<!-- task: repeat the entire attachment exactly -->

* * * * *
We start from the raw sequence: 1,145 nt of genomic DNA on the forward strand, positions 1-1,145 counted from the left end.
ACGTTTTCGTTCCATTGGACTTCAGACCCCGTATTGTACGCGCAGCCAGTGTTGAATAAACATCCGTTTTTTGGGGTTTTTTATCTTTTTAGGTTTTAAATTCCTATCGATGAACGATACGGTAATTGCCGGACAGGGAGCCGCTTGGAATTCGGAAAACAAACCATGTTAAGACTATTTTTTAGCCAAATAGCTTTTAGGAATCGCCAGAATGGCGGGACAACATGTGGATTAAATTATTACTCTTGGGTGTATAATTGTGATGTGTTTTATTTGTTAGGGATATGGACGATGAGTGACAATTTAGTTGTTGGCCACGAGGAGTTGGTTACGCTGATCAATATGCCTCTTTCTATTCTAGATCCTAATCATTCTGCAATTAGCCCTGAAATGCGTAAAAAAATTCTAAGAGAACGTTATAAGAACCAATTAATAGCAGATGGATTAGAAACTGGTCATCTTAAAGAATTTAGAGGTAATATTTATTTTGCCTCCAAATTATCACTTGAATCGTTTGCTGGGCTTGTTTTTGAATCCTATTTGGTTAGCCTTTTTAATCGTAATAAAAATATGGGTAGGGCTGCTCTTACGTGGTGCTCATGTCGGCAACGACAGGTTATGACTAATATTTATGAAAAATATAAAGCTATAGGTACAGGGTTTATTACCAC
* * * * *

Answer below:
We start from the raw sequence: 1,145 nt of genomic DNA on the forward strand, positions 1-1,145 counted from the left end.
ACGTTTTCGTTCCATTGGACTTCAGACCCCGTATTGTACGCGCAGCCAGTGTTGAATAAACATCCGTTTTTTGGGGTTTTTTATCTTTTTAGGTTTTAAATTCCTATCGATGAACGATACGGTAATTGCCGGACAGGGAGCCGCTTGGAATTCGGAAAACAAACCATGTTAAGACTATTTTTTAGCCAAATAGCTTTTAGGAATCGCCAGAATGGCGGGACAACATGTGGATTAAATTATTACTCTTGGGTGTATAATTGTGATGTGTTTTATTTGTTAGGGATATGGACGATGAGTGACAATTTAGTTGTTGGCCACGAGGAGTTGGTTACGCTGATCAATATGCCTCTTTCTATTCTAGATCCTAATCATTCTGCAATTAGCCCTGAAATGCGTAAAAAAATTCTAAGAGAACGTTATAAGAACCAATTAATAGCAGATGGATTAGAAACTGGTCATCTTAAAGAATTTAGAGGTAATATTTATTTTGCCTCCAAATTATCACTTGAATCGTTTGCTGGGCTTGTTTTTGAATCCTATTTGGTTAGCCTTTTTAATCGTAATAAAAATATGGGTAGGGCTGCTCTTACGTGGTGCTCATGTCGGCAACGACAGGTTATGACTAATATTTATGAAAAATATAAAGCTATAGGTACAGGGTTTATTACCAC